by Leslye Headland
directed by David Kennedy

January 2 – February 3, 2013

What do Harvey Weinstein, Donald Trump, and Anna Wintour have in common? They all need assistance! Enter the world of Nick and Nora, 20-somethings working in a tyrannical tycoon’s downtown Manhattan headquarters, juggling phone calls and jumping through hoops with marathon endurance – all for the privilege of being mocked and insulted by their velociraptor of a boss. Fireworks explode in this office full of ambitious ladder-climbers, shooting some to the top and leaving others burnt and scarred. But these young and eager assistants are hooked, blinded by the dream of success.

An Off-Broadway hit comedy in 2012, Assistance is the second offering in playwright Leslye Headland’s “Seven Deadly Sins” series – this time treating greed – and comes on the heels of Bachelorette, another hit and also a feature film release. The Wilma is thrilled to announce the return of director David Kennedy, who previously directed the Wilma’s 2011 success The Understudy.


“For anyone who has ever interned or just started in the workplace, Assistance can hit close to home with a storyline that revolves around a boss with some outrageous demands.”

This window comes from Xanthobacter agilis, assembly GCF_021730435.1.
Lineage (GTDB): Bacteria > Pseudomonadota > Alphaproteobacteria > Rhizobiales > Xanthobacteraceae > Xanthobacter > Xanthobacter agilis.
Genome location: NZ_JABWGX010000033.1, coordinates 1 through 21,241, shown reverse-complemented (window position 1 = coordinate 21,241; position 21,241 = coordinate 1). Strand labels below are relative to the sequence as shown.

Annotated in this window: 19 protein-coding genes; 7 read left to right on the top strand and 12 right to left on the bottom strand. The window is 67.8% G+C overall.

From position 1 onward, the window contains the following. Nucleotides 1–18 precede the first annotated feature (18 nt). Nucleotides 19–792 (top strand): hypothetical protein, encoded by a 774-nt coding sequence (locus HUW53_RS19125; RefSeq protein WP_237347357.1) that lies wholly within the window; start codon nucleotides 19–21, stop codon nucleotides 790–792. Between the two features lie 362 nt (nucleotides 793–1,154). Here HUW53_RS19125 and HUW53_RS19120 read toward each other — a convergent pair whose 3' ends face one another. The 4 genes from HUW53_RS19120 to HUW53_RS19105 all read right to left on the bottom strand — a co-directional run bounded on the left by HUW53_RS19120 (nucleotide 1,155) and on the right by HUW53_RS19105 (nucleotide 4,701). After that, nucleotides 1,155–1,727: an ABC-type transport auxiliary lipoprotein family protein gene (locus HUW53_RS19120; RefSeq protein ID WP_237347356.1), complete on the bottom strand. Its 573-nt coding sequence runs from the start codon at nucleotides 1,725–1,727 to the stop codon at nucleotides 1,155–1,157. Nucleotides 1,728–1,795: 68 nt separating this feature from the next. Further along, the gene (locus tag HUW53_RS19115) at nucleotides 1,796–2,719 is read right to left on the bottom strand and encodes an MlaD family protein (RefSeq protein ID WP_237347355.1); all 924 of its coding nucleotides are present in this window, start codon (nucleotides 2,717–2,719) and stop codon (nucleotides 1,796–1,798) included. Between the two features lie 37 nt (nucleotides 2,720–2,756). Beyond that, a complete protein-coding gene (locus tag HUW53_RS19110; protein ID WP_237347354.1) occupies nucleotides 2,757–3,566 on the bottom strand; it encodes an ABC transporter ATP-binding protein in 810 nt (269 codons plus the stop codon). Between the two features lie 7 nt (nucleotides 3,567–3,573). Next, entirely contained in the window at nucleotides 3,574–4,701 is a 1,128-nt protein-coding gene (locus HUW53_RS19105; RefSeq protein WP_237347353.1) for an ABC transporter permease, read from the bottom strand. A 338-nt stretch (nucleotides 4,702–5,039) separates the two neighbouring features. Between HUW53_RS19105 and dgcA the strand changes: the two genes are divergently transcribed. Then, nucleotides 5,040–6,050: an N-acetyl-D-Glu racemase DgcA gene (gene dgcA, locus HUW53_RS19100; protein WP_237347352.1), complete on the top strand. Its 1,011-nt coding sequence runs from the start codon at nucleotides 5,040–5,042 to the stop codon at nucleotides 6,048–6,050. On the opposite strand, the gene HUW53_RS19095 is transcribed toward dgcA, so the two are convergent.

— Feature from Philly PR Girl
“Nick and Nora (now where have we heard those names before?) are the major characters and Kevin Meehan and Kate Czajkowski are terrific as these twenty-somethings whose crassness and cruelty and jokiness is expressed more in body language than spoken language. Jake Blouch, Kahyun Kim, Emily Althaus and Michael Doherty turn in nail-on-the-head performances. They are obviously having big fun being these characters.”
— Review in The Philadelphia Inquirer
“The impressive “Gen Z” actors bring the perfect combination of comedic flair, emotional tension, and reckless young energy to the pressure cooker of their characters’ lives, as they pull all-nighters at the office, slug down shots of energy drinks and whiskey, smoke $17/pack cigarettes, and become completely unraveled by their exhausting lifestyle (“It’s not a job, it’s a choice”), while passing the blame, conniving, and manipulating each other to get ahead and to remain in Daniel’s good graces.”
— Review from STAGE Magazine